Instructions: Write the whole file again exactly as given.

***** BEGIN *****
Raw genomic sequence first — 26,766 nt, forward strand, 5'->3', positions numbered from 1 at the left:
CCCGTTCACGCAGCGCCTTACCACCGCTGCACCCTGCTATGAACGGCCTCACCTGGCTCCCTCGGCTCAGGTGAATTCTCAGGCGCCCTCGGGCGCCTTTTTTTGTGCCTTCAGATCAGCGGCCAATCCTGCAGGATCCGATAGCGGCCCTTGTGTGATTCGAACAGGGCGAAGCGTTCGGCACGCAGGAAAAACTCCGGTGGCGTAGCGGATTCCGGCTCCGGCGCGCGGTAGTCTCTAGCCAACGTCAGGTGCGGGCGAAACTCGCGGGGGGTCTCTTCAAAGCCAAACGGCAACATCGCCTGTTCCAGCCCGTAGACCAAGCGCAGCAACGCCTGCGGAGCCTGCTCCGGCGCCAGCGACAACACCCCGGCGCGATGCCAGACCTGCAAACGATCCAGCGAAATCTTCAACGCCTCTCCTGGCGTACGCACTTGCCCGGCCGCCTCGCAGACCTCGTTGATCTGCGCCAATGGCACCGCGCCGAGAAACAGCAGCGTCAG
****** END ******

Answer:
Raw genomic sequence first — 26,766 nt, forward strand, 5'->3', positions numbered from 1 at the left:
CCCGTTCACGCAGCGCCTTACCACCGCTGCACCCTGCTATGAACGGCCTCACCTGGCTCCCTCGGCTCAGGTGAATTCTCAGGCGCCCTCGGGCGCCTTTTTTTGTGCCTTCAGATCAGCGGCCAATCCTGCAGGATCCGATAGCGGCCCTTGTGTGATTCGAACAGGGCGAAGCGTTCGGCACGCAGGAAAAACTCCGGTGGCGTAGCGGATTCCGGCTCCGGCGCGCGGTAGTCTCTAGCCAACGTCAGGTGCGGGCGAAACTCGCGGGGGGTCTCTTCAAAGCCAAACGGCAACATCGCCTGTTCCAGCCCGTAGACCAAGCGCAGCAACGCCTGCGGAGCCTGCTCCGGCGCCAGCGACAACACCCCGGCGCGATGCCAGACCTGCAAACGATCCAGCGAAATCTTCAACGCCTCTCCTGGCGTACGCACTTGCCCGGCCGCCTCGCAGACCTCGTTGATCTGCGCCAATGGCACCGCGCCGAGAAACAGCAGCGTCAG